Paige Tretter, DPT
You’ve seen your OSC Orthopaedist or Pain Management Specialist and now you have a script for Physical Therapy. If you’ve never been to Physical Therapy, you may only know what you’ve been told by your physician, a friend or family member. You may not understand why you have two to three appointments per week for several weeks, and how these visits are a good use of your time. You really don’t understand how doing some exercises and getting a “massage” can help you to feel better. That’s why I am here to help – I want to give you the information you need to get the most from your first, and maybe, most important visit, to Physical Therapy.
Expect to be asked questions – On your first visit, your Physical Therapist will perform an evaluation, including a history of your injury and a physical examination. An example of some of the questions that you may be asked include:
- What body part(s) hurt and when? When did the pain start?
- When do you feel better or worse?
- What is your pain level? What type of pain are you experiencing?
- What hobbies do you have that this injury is preventing you from enjoying?
- What is your pain or dysfunction keeping you from doing that you want to do?
Your Physical Therapist will develop a goal-oriented plan just for you and your lifestyle, so that you can achieve the positive outcome you want from treatment.
Expect to be Touched – Physical Therapy is a hands-on method of musculoskeletal treatment. Your therapist is a highly-skilled medical professional who often will use their hands as treatment tools. Manual manipulation, soft tissue mobilization, trigger point release, and other modalities will be used to help you feel better, which may require touching the body and the affected body part.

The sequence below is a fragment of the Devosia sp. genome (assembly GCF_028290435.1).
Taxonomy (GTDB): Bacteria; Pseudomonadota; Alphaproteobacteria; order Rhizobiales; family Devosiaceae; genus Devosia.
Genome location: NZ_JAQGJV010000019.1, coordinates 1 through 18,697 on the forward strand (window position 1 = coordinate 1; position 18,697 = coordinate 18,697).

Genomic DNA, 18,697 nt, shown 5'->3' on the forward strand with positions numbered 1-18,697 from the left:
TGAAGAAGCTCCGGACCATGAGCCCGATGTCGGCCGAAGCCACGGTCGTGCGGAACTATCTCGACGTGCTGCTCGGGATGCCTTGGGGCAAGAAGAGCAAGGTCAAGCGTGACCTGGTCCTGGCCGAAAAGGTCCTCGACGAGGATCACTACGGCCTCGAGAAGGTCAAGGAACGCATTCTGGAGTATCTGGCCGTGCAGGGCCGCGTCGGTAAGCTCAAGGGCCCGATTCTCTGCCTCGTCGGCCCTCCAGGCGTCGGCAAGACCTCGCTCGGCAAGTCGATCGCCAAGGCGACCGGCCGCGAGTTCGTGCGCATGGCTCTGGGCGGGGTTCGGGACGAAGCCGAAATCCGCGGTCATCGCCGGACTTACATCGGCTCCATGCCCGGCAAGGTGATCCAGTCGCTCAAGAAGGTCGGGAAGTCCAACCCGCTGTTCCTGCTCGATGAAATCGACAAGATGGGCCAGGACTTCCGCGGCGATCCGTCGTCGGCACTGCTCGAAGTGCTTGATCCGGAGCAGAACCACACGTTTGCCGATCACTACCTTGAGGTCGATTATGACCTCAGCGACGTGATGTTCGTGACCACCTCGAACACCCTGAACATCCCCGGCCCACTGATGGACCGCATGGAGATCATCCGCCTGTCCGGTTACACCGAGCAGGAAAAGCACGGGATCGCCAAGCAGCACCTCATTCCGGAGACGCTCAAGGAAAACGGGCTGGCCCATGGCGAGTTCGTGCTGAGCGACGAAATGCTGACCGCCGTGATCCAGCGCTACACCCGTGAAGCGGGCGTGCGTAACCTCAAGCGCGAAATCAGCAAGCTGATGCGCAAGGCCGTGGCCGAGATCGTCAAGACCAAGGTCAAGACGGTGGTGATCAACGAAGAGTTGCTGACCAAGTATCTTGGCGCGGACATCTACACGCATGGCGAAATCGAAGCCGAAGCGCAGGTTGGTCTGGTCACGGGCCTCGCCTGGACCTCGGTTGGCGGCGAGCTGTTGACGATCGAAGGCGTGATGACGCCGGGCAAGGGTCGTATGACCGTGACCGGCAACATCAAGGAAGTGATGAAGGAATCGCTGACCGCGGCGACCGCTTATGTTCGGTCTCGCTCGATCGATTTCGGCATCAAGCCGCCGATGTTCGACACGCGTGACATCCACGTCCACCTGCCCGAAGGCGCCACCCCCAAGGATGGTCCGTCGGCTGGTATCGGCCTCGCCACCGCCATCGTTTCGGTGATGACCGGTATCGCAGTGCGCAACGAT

Expect to Move – We ask our patients to come to PT in unrestrictive clothing and supportive shoes. Why? Because we expect you to be an active participant in your treatment plan, which requires that you move. Whether you are using a particular exercise machine, using a resistance band or doing exercises on a balance ball, you’ll actively move for the majority of your treatment time.
Expect Some Discomfort – Physical Therapy isn’t a trip to the spa, although some of the treatment methods we employ may feel wonderful, such as hot packs or tissue manipulation. Often times, we ask our patients to move in a certain way or complete an exercise that causes pain. While it may seem counter-intuitive, these exercises are designed to help your body get stronger, more flexible and more functional. We may also use a modality, such as dry needling, to relieve muscle spasms and tension. Treatments, such as this, can cause momentary stinging during treatment and mild soreness afterwards; however, over time, this discomfort will decrease and give way to better movement.
Expect to Sweat – Patients who’ve had surgery, an injury or illness oftentimes are deconditioned and have less than optimal physical fitness. Doing exercises while in Physical Therapy may cause you to breathe heavily and break a sweat as your body becomes accustomed to a more active intensity. We encourage our patients to provide their best efforts when completing their exercises. Sweating is likely a good indication you are working hard toward your recovery.
Expect a Positive Outcome – Even though you may wonder if you’ll ever see an improvement while doing your umpteenth leg raise or bicep curl, trust us. Patients often tell us they can’t believe how Physical Therapy truly changed their lives for the better and that recovery does come after they put in the work. Sometimes, exercise is medicine. No matter what your condition before you come to Physical Therapy, your body is a wonderful creation that was made to move. You will be amazed at how it responds to exercise, a willingness to try and an optimistic attitude! We can’t wait to meet and work with you!